ODI’s to me, I must admit are a bit like a Victoria Sponge Cake, sure if I’m offered it for free at the end of a meal, then I’ll probably have a bite, but would I order it off the menu, then I very much doubt it. Yet to doubt their popularity away from England would be folly, the Indian public in particular love their white ball cricket and India have become a formidable force in this format.
Regardless of what happened in the match, the build up to the game has very much been Eoin the mercenary vs. Eoin the ‘non national anthem singing,’ well mercenary. The Daily Mail has had it’s xenophobia/brexit mantra right in hand, I mean how dare an Irishman, who happens to be England captain, refuse to travel to a country that might not be safe. I mean Andrew Strauss said it was, yet the so called English ODI captain still refused to travel to Bangladesh and even worse, he still refuses to sing the Queen’s National Anthem, that’s just not cricket. I’m still half expecting an outraged Oliver Holt to fly out with a couple of stocks (not Chris Stocks, though no doubt his coverage will be in a variety of English newspapers) painted in national colours, with rotten apples or any other particularly English fruit at the ready to throw at Morgan.
The thing is, if we do well in this series, then it will be branded as Strauss’ brave new ODI side and if we do badly, then it’s Eoin Morgan’s failing England team with a lame dog captain at the helm. I mean who would want to be an England skipper, unless your name is Alastair Cook, who is supposedly being hounded (their words, not mine) out of a job with the very lightest of criticism if you choose to listen to ‘those that know’. I will freely admit, I’m not Morgan’s biggest fan and I guess you will find very few Middlesex fans that are, still I’m not a xenophobic moron either and I will happily support Morgan on the basis that whilst his batting isn’t the same as it was in 2010, and back then his batting was a revelation, his captaincy is actually pretty good.
Now do I think that Morgan is the next Mike Brearly, well of course I don’t, yet the improvements are there. The batsmen are generally posting in excess of 300 runs most innings, somewhat unheard of if you go back 2 years to the Peter Moores reign and the bowlers, whilst most would agree are somewhat limited in this format, at least have some sort a plan to work with, again a massive improvement on 2015. It does actually seem that the Captain and Coach are working in harmony, unlike the Test team, where Sir Alastair does and says what he wants, and that’s why unlike the Test team, that this team has made pretty good strides in the last 18 months. Long gone are the days where we hoped Ravi Bopara might lift us up to 270 in the final 5 overs. English cricket has shown that it can move forward given the right environment and quite possibly with the right captain too.
As for the game itself, well we gave ourselves a chance by scoring 350 on a fairly flat deck with small boundaries, yet even at half time it felt we were about 30 runs short such are the run fests that are becoming of ODI’s now. Jason Roy played a lovely knock before getting a bit too ambitious, Morgan, Moeen and Buttler had nice cameos and Ben Stokes played an absolute gem of a knock when it seemed that 320 was likely to be at the high end of England’s expectations. The strangest innings of the day was Joe Root’s, which despite Nasser Hussain’s constant praise throughout, seemed a bit of a strange affair when you know 350 is about par on this track. It is hard to criticise a player who has just flown in from England after the birth of his first child and has hit 70 odd, but England’s innings seemed to be sapped of any kind of urgency when Root was at the crease and it was only through the power hitting of Stokes at the end that we came up with something resembling a score that might be defendable. Perhaps I’m being too harsh on Root, as it’s important to have an anchor in the innings for others to play around, but equally one could also add that if we had scored another 20 runs then it could have been a tighter match.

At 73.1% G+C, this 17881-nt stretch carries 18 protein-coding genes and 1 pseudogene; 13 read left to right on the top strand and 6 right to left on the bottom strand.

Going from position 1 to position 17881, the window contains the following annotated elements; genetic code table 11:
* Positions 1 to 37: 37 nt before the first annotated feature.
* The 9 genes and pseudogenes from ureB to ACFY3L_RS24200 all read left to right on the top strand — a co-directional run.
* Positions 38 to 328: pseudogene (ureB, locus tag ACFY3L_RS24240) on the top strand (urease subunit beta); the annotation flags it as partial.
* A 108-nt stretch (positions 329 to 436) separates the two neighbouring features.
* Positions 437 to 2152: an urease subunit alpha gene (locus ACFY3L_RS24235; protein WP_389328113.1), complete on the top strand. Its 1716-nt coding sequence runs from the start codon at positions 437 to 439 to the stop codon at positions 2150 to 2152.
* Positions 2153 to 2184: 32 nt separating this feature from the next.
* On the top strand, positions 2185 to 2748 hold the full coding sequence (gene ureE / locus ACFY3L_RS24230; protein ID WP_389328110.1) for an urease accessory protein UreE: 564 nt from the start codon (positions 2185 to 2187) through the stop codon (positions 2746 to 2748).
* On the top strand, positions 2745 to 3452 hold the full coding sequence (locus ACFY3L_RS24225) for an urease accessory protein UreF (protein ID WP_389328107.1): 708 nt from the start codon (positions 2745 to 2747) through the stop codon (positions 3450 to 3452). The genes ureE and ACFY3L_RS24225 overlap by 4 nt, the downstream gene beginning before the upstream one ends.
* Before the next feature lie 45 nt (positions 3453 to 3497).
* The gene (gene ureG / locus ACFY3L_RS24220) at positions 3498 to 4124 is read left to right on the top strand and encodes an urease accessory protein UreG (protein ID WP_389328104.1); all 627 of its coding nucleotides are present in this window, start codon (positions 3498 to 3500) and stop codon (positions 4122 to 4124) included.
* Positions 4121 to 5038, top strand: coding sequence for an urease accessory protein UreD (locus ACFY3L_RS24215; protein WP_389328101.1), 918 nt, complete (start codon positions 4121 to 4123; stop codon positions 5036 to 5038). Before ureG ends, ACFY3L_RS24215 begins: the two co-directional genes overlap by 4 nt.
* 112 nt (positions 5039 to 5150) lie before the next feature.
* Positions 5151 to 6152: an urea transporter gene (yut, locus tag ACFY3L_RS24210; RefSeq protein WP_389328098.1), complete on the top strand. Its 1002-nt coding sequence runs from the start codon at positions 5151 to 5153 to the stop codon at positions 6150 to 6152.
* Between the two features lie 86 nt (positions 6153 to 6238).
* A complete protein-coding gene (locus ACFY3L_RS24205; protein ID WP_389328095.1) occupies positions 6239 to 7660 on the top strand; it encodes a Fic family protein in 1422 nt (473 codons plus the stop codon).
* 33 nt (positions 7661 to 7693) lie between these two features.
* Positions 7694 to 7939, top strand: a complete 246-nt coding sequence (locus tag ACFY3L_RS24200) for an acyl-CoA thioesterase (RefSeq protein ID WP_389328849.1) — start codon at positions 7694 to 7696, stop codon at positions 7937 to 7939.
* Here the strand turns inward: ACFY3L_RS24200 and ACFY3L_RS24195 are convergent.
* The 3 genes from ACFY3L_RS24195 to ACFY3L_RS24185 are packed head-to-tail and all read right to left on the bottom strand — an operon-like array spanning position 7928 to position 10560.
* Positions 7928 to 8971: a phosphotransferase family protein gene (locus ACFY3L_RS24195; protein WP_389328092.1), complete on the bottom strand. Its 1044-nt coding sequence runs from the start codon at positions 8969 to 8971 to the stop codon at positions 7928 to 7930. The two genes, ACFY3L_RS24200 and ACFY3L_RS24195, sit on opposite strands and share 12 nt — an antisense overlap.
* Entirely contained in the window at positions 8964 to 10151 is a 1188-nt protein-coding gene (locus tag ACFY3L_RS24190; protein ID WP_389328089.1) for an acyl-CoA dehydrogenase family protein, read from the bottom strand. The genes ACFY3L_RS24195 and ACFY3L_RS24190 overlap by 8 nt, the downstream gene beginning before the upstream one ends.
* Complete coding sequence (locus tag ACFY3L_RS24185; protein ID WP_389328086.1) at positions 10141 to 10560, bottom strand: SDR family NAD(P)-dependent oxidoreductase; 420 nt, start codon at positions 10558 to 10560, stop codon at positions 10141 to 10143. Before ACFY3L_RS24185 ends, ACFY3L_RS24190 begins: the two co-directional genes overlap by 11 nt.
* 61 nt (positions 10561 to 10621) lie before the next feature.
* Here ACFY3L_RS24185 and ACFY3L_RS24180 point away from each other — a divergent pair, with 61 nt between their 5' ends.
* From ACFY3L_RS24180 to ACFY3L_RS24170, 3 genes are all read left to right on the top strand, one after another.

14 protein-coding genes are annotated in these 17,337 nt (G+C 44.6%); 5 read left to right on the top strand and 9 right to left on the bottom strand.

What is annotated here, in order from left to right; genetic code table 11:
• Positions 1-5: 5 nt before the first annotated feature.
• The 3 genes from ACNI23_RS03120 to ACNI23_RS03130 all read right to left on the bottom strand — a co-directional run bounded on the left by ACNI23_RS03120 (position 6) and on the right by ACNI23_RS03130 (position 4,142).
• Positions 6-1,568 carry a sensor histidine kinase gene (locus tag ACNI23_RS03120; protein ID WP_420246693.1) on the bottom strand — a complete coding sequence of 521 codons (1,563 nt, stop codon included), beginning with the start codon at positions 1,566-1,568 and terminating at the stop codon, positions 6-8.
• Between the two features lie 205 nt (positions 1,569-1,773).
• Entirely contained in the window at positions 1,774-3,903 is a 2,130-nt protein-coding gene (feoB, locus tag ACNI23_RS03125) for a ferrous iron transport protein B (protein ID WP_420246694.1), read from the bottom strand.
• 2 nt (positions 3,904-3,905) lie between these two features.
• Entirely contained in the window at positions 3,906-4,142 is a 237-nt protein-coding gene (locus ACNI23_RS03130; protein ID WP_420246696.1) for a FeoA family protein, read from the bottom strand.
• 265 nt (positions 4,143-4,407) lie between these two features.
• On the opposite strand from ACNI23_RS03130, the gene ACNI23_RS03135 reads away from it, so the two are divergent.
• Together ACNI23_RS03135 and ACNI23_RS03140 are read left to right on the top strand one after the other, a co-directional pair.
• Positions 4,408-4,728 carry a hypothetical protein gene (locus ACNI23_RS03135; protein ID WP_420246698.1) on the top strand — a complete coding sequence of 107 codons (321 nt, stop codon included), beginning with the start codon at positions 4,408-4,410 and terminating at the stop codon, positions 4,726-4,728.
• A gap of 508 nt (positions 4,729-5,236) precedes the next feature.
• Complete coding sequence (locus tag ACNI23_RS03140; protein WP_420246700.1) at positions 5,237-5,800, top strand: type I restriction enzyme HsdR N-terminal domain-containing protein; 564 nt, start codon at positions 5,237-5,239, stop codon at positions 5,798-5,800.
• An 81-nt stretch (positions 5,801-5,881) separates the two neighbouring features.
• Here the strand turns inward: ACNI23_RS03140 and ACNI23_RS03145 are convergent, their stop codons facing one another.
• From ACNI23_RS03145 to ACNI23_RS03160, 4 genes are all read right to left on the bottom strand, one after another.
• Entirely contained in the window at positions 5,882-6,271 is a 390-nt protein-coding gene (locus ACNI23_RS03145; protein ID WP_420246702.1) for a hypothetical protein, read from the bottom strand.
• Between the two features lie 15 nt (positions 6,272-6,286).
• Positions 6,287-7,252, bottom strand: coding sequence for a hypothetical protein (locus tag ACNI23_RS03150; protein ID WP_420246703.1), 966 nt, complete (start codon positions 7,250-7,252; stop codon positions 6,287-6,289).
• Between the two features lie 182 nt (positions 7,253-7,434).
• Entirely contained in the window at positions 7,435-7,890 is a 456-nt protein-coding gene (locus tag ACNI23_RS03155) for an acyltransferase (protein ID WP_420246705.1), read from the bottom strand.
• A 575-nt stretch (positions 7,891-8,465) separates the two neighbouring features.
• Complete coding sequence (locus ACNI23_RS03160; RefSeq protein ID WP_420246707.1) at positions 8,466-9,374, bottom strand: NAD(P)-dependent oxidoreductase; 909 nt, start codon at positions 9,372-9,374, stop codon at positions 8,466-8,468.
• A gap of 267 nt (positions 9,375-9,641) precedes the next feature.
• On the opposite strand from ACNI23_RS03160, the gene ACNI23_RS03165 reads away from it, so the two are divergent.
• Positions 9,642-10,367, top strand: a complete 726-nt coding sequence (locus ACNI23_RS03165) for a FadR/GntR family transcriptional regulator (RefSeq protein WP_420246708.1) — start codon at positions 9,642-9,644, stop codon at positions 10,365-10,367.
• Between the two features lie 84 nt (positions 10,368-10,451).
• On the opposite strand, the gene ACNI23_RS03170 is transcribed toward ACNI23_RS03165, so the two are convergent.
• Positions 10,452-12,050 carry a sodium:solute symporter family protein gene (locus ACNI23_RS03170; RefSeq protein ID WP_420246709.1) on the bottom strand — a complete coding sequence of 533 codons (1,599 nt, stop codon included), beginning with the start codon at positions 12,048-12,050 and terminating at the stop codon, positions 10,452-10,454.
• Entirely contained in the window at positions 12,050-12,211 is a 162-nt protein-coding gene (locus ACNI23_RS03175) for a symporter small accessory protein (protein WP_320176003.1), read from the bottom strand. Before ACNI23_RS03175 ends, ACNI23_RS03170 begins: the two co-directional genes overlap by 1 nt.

Yet despite achieving a par score on this pitch, England’s bowlers gave us some hope by reducing India to 63-4 with some fine bowling from David Willey in particular; however England once again made the fatal mistake of not getting Kohli out early. Of course, I say this with tongue firmly in cheek, as Kohli is batting on a different planet to everybody else at the moment. His partnership with Yadav was a pure mixture of outstanding timing, outrageous shots and total skill from both batsmen to put England’s bowlers to the sword. I’m sure that one or two of our media chums will no doubt put the blame at the door of England’s spinners and I agree they didn’t bowl well, but they were never allowed to settle due to the skill of both Indian batsmen. Perhaps if Moeen or Rashid had managed to get a couple of cheap overs in early then they might have been able to settle into a routine, but that’s by the by as India attacked both with glee and no little skill, which basically forced Morgan’s hand to remove both spinners from the attack and stick with the seam bowling attack in a futile effort to stop the runs from flowing. By the time England had managed to take the wickets of both Kohli and a limping Yadav, each for a fine 100, the game was pretty much up, the run rate was under 6 and India bat pretty deep. There was the odd moment of panic in the final stages from India, but all in all, they won the game pretty comfortably with nearly two overs to spare.
So onto the next ODI game on Thursday on the same sort of pitch at Cuttack no doubt, with the question being will England have learnt anything from this game or will we see more of the same from India? An equally pertinent question may be, does the English public actually care about these ODI’s, but we’ll leave that one for another time.